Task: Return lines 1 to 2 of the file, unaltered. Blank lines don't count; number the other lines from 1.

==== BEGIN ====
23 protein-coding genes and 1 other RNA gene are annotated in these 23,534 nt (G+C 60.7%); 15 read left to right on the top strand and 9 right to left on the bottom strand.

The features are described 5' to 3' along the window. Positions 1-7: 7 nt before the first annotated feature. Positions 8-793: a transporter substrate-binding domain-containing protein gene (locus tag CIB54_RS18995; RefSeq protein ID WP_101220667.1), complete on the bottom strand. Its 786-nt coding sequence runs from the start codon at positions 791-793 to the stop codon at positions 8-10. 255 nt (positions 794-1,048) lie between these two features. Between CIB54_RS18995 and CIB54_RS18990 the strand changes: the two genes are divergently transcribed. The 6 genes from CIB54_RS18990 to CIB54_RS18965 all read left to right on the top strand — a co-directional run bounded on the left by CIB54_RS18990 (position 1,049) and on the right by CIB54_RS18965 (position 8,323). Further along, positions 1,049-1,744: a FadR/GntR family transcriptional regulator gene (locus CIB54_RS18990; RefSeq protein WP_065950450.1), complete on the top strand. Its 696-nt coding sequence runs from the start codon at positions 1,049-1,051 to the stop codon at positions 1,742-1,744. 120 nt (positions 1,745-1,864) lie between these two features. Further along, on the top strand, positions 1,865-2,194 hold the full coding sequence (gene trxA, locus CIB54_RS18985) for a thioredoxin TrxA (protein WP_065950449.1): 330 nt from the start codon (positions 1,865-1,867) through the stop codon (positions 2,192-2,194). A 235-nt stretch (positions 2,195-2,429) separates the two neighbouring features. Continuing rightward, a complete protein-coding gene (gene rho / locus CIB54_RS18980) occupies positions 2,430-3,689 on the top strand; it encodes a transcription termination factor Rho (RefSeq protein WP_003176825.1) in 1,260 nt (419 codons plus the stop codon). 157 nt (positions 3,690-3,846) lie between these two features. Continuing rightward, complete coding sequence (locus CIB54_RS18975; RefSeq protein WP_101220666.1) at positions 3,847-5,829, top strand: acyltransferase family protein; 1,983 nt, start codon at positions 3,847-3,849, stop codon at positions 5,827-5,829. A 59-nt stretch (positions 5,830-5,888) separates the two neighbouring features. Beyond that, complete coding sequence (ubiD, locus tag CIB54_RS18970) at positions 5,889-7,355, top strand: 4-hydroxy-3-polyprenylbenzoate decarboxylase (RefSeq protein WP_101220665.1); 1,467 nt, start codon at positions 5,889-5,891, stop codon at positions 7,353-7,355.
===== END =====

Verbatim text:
23 protein-coding genes and 1 other RNA gene are annotated in these 23,534 nt (G+C 60.7%); 15 read left to right on the top strand and 9 right to left on the bottom strand.

The features are described 5' to 3' along the window. Positions 1-7: 7 nt before the first annotated feature. Positions 8-793: a transporter substrate-binding domain-containing protein gene (locus tag CIB54_RS18995; RefSeq protein ID WP_101220667.1), complete on the bottom strand. Its 786-nt coding sequence runs from the start codon at positions 791-793 to the stop codon at positions 8-10. 255 nt (positions 794-1,048) lie between these two features. Between CIB54_RS18995 and CIB54_RS18990 the strand changes: the two genes are divergently transcribed. The 6 genes from CIB54_RS18990 to CIB54_RS18965 all read left to right on the top strand — a co-directional run bounded on the left by CIB54_RS18990 (position 1,049) and on the right by CIB54_RS18965 (position 8,323). Further along, positions 1,049-1,744: a FadR/GntR family transcriptional regulator gene (locus CIB54_RS18990; RefSeq protein WP_065950450.1), complete on the top strand. Its 696-nt coding sequence runs from the start codon at positions 1,049-1,051 to the stop codon at positions 1,742-1,744. 120 nt (positions 1,745-1,864) lie between these two features. Further along, on the top strand, positions 1,865-2,194 hold the full coding sequence (gene trxA, locus CIB54_RS18985) for a thioredoxin TrxA (protein WP_065950449.1): 330 nt from the start codon (positions 1,865-1,867) through the stop codon (positions 2,192-2,194). A 235-nt stretch (positions 2,195-2,429) separates the two neighbouring features. Continuing rightward, a complete protein-coding gene (gene rho / locus CIB54_RS18980) occupies positions 2,430-3,689 on the top strand; it encodes a transcription termination factor Rho (RefSeq protein WP_003176825.1) in 1,260 nt (419 codons plus the stop codon). 157 nt (positions 3,690-3,846) lie between these two features. Continuing rightward, complete coding sequence (locus CIB54_RS18975; RefSeq protein WP_101220666.1) at positions 3,847-5,829, top strand: acyltransferase family protein; 1,983 nt, start codon at positions 3,847-3,849, stop codon at positions 5,827-5,829. A 59-nt stretch (positions 5,830-5,888) separates the two neighbouring features. Beyond that, complete coding sequence (ubiD, locus tag CIB54_RS18970) at positions 5,889-7,355, top strand: 4-hydroxy-3-polyprenylbenzoate decarboxylase (RefSeq protein WP_101220665.1); 1,467 nt, start codon at positions 5,889-5,891, stop codon at positions 7,353-7,355.